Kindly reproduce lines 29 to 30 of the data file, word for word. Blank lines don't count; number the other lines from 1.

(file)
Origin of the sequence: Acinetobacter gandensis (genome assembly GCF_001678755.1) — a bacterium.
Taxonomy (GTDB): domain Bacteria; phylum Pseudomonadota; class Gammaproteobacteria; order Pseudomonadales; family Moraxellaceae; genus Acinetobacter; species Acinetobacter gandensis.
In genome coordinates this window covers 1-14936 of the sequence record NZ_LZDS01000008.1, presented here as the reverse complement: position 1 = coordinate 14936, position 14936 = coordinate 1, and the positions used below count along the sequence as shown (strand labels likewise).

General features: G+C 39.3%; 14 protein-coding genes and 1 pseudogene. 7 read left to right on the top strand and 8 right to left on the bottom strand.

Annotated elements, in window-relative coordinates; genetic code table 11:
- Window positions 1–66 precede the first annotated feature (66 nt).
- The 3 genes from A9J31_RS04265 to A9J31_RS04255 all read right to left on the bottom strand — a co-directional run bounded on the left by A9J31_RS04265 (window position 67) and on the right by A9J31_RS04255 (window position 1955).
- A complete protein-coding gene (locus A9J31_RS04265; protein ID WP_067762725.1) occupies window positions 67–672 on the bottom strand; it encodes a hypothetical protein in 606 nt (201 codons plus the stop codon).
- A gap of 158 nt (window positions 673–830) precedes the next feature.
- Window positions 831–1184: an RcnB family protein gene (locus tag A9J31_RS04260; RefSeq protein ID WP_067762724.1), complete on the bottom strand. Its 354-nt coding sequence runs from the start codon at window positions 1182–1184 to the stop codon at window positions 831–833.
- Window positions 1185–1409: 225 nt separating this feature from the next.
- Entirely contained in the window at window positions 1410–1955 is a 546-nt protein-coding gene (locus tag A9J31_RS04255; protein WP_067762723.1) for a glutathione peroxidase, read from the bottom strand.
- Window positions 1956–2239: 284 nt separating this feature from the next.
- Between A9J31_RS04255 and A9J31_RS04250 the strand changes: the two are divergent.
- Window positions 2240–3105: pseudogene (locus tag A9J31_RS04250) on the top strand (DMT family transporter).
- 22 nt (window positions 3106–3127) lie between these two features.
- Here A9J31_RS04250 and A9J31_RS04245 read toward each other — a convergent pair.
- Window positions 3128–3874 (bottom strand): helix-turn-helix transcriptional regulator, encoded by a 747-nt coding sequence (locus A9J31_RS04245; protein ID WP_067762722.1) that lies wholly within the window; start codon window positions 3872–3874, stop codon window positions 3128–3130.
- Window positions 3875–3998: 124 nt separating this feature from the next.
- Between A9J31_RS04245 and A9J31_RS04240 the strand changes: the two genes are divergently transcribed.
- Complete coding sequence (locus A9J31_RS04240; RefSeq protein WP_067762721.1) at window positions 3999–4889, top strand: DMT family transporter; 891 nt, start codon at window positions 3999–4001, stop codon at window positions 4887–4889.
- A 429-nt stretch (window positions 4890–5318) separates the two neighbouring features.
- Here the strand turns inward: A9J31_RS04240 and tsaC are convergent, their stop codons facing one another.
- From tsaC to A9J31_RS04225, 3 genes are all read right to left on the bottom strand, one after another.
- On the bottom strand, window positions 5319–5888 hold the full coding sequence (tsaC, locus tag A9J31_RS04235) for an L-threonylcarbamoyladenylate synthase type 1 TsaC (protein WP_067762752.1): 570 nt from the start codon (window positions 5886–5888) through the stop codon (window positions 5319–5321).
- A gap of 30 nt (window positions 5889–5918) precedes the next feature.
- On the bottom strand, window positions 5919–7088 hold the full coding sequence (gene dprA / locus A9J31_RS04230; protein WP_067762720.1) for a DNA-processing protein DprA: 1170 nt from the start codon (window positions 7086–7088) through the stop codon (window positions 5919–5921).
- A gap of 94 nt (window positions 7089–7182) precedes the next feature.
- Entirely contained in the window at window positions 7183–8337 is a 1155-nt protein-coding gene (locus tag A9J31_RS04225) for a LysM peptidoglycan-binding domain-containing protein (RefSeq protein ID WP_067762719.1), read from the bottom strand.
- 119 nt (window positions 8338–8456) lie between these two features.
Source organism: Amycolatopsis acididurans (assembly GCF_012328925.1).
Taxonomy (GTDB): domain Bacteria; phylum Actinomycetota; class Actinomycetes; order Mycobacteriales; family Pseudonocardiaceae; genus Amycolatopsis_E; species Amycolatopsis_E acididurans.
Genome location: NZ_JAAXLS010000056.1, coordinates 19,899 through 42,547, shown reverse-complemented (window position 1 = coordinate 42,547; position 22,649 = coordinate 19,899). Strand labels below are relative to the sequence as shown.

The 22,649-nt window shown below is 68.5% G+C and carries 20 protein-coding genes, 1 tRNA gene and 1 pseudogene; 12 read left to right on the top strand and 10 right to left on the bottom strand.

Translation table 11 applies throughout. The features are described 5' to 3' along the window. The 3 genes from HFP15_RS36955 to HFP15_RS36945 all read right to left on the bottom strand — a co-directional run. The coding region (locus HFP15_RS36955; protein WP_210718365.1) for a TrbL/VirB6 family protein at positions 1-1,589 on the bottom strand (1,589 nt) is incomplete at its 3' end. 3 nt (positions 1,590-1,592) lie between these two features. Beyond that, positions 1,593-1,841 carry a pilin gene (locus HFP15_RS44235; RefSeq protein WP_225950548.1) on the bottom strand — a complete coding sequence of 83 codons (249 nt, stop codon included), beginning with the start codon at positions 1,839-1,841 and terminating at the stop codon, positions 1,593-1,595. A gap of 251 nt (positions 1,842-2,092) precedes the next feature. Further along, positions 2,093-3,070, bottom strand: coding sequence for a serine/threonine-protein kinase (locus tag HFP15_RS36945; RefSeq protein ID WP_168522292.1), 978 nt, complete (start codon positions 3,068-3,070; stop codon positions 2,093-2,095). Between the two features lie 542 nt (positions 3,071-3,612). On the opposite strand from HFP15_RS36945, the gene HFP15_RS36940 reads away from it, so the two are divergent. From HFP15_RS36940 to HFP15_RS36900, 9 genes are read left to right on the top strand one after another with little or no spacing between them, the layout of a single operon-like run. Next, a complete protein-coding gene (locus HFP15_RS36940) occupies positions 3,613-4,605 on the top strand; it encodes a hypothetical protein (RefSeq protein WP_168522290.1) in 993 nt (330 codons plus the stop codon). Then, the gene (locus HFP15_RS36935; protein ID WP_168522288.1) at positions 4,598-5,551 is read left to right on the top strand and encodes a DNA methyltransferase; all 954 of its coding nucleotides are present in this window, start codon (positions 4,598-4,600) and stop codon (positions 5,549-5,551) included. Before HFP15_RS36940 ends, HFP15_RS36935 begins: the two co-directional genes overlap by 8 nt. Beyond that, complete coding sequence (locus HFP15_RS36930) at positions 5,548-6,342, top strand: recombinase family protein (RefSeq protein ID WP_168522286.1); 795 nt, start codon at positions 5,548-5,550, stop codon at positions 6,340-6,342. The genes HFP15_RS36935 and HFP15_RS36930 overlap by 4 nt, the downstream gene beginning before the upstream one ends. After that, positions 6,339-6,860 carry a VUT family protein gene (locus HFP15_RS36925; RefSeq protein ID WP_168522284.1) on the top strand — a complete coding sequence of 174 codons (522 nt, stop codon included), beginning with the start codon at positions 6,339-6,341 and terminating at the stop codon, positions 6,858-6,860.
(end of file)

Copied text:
- Entirely contained in the window at window positions 7183–8337 is a 1155-nt protein-coding gene (locus tag A9J31_RS04225) for a LysM peptidoglycan-binding domain-containing protein (RefSeq protein ID WP_067762719.1), read from the bottom strand.
- 119 nt (window positions 8338–8456) lie between these two features.